To celebrate the release of the newest Dragon Ball movie, Japan is re-releasing the Daizenshuu books into the updated versions: Chōzenshū.
I found these books at the local Japanese bookstore, and I know I have to get them right away. When I was a kid, I really want to by the original Daizenshuu, but I never have the chance and they are out of print already. Now they re-released them into the new, condensed Chōzenshū version, I now this is my chance. Thanks you, Dragon Ball Z: Battle of Gods!
By the way, has anyone seen the newest movie yet?
Anyway, after reading these book for about a week, I decide to review them. The review is going to simple and straightforward where I give small details on what each books are about, and what I think about them.
It was tough for me to read them after all, because I can only understand what half of these books are talking about.
The first Chōzenshū is the story and world guide. It gives a simple background on what the setting of the Dragon Ball world is like, and it talks about the different races and species living there. It then goes into details on what the stories on each volumes are about, and what the characters’ appearances are as the stories progress. Also, the handy chart in this book also helps me confirme what Goku’s age is throughout the story.
A side note: By the time Dragon Ball Z ends, Goku is 47 years old.
The book then goes into more details on each characters, the sagas and memorable fights. It’s cool to see how Akira Toriyama’s art style changes through out the years.
The world sections of the book divides Earth into four sections, and we get to see where each landmarks located on Earth. For example, did you know Kami’s Palace is located at the west?
We then goes into details on Dragon Balls as bjects. Do you know that Shenlong was summoned 22 times in the entire Dragon Ball manga run?
The rest of the book goes even further details in the world and mythos of Dragon Ball. Only if I can read it better, than I would really enjoy it. This really is a great data book for all Dragon Ball fans, and a wonderful book to begin the collection with.
The second Chōzenshū is part 1 of animation guide. We all know that there are differences between Dragon Ball manga and anime, and this book goes deeper with that. The book cover the entire animate run of Dragon Ball, Dragon Ball Z and some TV specials. It even talks about the newest Dragon Ball Kai series. The book might not be as useful as the previous one, since most of the information can be found on some wiki pages, but the binding of the book makes everything worth it.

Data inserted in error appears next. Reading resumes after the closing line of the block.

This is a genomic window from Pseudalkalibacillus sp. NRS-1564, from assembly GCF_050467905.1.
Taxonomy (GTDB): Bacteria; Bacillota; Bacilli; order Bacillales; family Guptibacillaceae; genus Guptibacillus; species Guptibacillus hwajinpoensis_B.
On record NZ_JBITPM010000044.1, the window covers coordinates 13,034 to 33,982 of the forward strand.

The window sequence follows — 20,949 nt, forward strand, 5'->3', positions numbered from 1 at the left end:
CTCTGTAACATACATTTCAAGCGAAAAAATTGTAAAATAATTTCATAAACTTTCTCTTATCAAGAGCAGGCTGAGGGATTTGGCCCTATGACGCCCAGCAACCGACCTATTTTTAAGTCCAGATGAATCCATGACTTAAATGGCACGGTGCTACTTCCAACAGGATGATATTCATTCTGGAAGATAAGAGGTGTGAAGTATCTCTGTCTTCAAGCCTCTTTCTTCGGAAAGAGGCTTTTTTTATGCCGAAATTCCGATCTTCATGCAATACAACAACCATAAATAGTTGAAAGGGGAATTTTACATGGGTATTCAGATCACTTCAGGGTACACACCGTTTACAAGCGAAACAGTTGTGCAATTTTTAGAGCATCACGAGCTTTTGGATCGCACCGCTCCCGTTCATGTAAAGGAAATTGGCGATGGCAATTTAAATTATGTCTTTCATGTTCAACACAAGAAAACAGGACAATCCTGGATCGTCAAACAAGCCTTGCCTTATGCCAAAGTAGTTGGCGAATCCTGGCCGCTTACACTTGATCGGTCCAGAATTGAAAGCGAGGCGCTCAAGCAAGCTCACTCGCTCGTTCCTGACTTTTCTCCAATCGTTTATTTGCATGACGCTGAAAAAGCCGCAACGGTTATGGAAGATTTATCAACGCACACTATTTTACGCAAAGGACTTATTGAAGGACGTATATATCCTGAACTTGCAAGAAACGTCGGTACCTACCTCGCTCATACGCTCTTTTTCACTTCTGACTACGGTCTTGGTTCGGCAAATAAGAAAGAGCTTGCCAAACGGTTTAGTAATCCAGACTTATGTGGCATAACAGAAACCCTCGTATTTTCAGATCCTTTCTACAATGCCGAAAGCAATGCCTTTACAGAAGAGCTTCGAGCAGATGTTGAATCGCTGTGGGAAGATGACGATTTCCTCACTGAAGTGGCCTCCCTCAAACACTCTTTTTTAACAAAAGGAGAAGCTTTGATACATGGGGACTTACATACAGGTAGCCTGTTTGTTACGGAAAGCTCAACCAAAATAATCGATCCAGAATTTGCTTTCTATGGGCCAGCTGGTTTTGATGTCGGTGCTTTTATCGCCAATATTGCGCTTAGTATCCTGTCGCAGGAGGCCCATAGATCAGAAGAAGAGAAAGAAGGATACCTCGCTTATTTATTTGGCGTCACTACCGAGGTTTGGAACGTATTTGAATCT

At least the book knows that most people who reads this are more familiar with manga series over the anime series. They goes more into details with the anime only filler episodes and allows us better understandings.
The third Chōzenshū book is part 2 of animation guide. The book begins to talk about the entire run of Dragon Ball GT animated series, then it goes into movies and TV specials. This book comes in handy, because I’m currently watching the entire GT series. I know, I know, I’m about 20 years late. But heck, it’s always better late than never.
A little teaser: I’m planning on doing a review on the entire Dragon Ball GT series once I finished watching them. I don’t know when I will finish them, so it might be a long wait. Sorry.
Anyway, I really enjoy the movie section of the book. I never really watch any of the Dragon Ball movies before, so I found this section very helpful. In fact, I found it so helpful, I just bought all 13 Dragon Ball Z movie collection on Amazon already. Another teaser: I’m planning on doing one review of the movies each week.
Overall, the book is once again informative, and with great collectible value. I just hope my Japanese is better, so I can further enjoy the book.
The final Chōzenshū book is encyclopedia on every single terms used in the Dragon Ball series. If anything, this should be the most useful book in the entire collection. But sadly, it’s also the most wordy one. It’s the hardest one for me to read due to my incompetent in Japanese language. The book also gives you a real-life timeline of events associating Dragon Ball, and a list of products. I especially enjoy the action figures and video games section where we get to see the list of video games and action figures there ever were. Things really are made better and better as time passes.
There’s a handy little “Power Level” chart in this book. It tells you exactly where everyone’s power levels are up to the end of Frieza Saga. Here’s something: At the beginning of the Dragon Ball series, a kid Goku has a power level of 10. And by the time Goku first becomes Super Saiyan, Goku’s power level is 150,000,000. And this is only by the end of Frieza Saga. So by the end of entire Dragon Ball series, I’m pretty sure Goku’s power level is probably over 1,000,000,000 or something. Crazy, right?
Well, that’s what I have to say about these Chōzenshū books. Language barrier aside, I strongly recommend all Dragon Ball fans to have these for their collection. I really like the books, and they’re definitely worth the money.
Categories: Comic Reviews